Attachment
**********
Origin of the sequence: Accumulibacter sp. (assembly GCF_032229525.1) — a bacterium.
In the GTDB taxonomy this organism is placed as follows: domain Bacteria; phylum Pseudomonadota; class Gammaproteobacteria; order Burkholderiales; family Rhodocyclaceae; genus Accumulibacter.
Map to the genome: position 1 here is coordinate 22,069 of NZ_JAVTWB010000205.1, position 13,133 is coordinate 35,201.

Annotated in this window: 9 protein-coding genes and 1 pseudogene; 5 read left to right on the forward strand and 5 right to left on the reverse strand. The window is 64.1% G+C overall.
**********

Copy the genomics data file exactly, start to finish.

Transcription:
Origin of the sequence: Accumulibacter sp. (assembly GCF_032229525.1) — a bacterium.
In the GTDB taxonomy this organism is placed as follows: domain Bacteria; phylum Pseudomonadota; class Gammaproteobacteria; order Burkholderiales; family Rhodocyclaceae; genus Accumulibacter.
Map to the genome: position 1 here is coordinate 22,069 of NZ_JAVTWB010000205.1, position 13,133 is coordinate 35,201.

Annotated in this window: 9 protein-coding genes and 1 pseudogene; 5 read left to right on the forward strand and 5 right to left on the reverse strand. The window is 64.1% G+C overall.